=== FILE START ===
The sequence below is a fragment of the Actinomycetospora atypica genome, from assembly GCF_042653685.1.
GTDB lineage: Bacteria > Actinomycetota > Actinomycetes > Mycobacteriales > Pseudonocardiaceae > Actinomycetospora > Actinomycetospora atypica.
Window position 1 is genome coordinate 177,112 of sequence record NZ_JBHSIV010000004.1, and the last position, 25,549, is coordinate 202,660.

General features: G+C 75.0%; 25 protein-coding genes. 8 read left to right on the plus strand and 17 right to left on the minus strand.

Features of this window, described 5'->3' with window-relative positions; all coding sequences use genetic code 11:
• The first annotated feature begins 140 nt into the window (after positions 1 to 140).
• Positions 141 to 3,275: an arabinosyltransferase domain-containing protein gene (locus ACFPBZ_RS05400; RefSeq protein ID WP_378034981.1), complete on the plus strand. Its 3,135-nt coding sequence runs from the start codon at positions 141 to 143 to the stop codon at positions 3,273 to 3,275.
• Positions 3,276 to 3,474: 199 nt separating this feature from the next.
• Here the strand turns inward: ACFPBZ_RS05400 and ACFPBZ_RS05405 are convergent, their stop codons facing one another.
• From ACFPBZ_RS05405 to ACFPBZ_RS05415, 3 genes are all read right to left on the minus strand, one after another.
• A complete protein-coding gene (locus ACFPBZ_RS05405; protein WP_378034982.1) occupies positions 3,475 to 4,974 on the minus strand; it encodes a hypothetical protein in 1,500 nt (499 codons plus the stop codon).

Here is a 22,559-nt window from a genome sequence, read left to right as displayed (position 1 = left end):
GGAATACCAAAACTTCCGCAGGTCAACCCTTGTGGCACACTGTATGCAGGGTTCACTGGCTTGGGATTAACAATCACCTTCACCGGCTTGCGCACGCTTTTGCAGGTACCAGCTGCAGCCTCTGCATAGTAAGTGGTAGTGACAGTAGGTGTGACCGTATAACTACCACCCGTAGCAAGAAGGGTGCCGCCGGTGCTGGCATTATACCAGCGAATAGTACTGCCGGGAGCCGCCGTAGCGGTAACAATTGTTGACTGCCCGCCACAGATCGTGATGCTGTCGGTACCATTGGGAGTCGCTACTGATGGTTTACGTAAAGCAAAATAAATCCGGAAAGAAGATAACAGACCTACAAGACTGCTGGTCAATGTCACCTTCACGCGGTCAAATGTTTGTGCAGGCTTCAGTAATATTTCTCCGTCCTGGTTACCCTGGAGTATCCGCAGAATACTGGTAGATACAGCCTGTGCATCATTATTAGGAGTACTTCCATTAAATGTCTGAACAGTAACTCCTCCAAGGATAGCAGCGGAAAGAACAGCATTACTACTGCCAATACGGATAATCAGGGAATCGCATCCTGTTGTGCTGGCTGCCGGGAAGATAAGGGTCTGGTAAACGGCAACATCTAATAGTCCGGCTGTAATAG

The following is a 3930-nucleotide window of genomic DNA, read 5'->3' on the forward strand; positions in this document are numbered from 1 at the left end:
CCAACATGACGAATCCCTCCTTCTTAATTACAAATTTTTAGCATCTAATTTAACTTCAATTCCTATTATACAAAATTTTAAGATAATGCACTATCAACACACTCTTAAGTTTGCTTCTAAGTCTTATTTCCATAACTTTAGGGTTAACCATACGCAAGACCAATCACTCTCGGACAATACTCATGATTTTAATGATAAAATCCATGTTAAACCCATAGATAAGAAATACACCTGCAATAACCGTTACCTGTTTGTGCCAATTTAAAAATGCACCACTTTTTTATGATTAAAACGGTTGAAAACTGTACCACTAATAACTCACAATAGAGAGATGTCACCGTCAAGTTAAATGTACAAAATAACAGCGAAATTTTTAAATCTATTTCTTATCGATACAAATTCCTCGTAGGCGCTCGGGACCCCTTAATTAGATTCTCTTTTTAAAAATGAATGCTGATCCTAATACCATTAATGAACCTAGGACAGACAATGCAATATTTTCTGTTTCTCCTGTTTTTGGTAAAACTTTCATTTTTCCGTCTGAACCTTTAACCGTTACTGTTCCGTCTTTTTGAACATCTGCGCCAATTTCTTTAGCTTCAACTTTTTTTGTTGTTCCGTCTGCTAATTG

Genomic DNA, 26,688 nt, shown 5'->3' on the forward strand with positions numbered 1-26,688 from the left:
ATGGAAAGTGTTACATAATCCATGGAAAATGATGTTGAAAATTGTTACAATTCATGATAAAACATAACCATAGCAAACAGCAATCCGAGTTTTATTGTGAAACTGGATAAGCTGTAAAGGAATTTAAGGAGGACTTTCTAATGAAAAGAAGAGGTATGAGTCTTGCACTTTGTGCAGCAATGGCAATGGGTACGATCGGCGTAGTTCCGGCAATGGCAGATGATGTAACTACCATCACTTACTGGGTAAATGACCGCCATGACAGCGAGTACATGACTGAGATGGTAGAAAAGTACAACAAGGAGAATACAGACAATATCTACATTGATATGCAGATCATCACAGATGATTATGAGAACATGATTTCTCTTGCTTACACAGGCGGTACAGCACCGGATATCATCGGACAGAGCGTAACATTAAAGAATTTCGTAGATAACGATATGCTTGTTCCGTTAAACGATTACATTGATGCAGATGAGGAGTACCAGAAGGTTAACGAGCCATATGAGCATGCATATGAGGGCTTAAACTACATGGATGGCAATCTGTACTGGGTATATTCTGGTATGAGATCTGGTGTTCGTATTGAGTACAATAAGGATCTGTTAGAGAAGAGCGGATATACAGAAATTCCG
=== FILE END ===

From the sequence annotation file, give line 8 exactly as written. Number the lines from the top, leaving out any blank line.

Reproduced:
• Positions 3,276 to 3,474: 199 nt separating this feature from the next.